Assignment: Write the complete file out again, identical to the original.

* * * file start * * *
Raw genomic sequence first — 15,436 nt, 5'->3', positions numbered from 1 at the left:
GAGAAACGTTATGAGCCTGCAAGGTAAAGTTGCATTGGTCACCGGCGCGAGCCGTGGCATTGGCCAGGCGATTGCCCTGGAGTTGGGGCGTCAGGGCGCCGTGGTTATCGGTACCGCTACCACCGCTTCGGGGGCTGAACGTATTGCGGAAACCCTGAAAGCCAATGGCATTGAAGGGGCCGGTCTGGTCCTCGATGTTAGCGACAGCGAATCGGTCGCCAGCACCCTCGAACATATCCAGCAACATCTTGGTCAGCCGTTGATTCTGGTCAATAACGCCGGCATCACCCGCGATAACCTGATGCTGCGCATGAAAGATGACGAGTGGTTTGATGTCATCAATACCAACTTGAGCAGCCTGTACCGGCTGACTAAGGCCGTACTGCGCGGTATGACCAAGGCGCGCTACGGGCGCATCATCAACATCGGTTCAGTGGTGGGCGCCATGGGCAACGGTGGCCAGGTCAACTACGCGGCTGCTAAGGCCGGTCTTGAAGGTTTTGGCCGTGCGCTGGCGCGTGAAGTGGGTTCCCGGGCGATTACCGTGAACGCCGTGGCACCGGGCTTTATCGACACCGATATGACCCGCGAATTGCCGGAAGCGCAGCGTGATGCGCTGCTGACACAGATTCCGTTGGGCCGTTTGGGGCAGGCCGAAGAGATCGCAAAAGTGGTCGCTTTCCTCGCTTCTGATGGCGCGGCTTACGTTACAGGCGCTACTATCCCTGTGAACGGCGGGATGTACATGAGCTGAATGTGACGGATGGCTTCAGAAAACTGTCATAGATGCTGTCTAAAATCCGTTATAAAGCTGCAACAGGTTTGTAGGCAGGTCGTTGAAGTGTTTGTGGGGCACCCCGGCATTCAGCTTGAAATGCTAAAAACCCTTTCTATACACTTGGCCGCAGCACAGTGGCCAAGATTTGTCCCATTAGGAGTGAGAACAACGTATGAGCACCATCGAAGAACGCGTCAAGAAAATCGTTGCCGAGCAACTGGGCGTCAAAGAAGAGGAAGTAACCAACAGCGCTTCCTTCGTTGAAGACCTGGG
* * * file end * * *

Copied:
Raw genomic sequence first — 15,436 nt, 5'->3', positions numbered from 1 at the left:
GAGAAACGTTATGAGCCTGCAAGGTAAAGTTGCATTGGTCACCGGCGCGAGCCGTGGCATTGGCCAGGCGATTGCCCTGGAGTTGGGGCGTCAGGGCGCCGTGGTTATCGGTACCGCTACCACCGCTTCGGGGGCTGAACGTATTGCGGAAACCCTGAAAGCCAATGGCATTGAAGGGGCCGGTCTGGTCCTCGATGTTAGCGACAGCGAATCGGTCGCCAGCACCCTCGAACATATCCAGCAACATCTTGGTCAGCCGTTGATTCTGGTCAATAACGCCGGCATCACCCGCGATAACCTGATGCTGCGCATGAAAGATGACGAGTGGTTTGATGTCATCAATACCAACTTGAGCAGCCTGTACCGGCTGACTAAGGCCGTACTGCGCGGTATGACCAAGGCGCGCTACGGGCGCATCATCAACATCGGTTCAGTGGTGGGCGCCATGGGCAACGGTGGCCAGGTCAACTACGCGGCTGCTAAGGCCGGTCTTGAAGGTTTTGGCCGTGCGCTGGCGCGTGAAGTGGGTTCCCGGGCGATTACCGTGAACGCCGTGGCACCGGGCTTTATCGACACCGATATGACCCGCGAATTGCCGGAAGCGCAGCGTGATGCGCTGCTGACACAGATTCCGTTGGGCCGTTTGGGGCAGGCCGAAGAGATCGCAAAAGTGGTCGCTTTCCTCGCTTCTGATGGCGCGGCTTACGTTACAGGCGCTACTATCCCTGTGAACGGCGGGATGTACATGAGCTGAATGTGACGGATGGCTTCAGAAAACTGTCATAGATGCTGTCTAAAATCCGTTATAAAGCTGCAACAGGTTTGTAGGCAGGTCGTTGAAGTGTTTGTGGGGCACCCCGGCATTCAGCTTGAAATGCTAAAAACCCTTTCTATACACTTGGCCGCAGCACAGTGGCCAAGATTTGTCCCATTAGGAGTGAGAACAACGTATGAGCACCATCGAAGAACGCGTCAAGAAAATCGTTGCCGAGCAACTGGGCGTCAAAGAAGAGGAAGTAACCAACAGCGCTTCCTTCGTTGAAGACCTGGG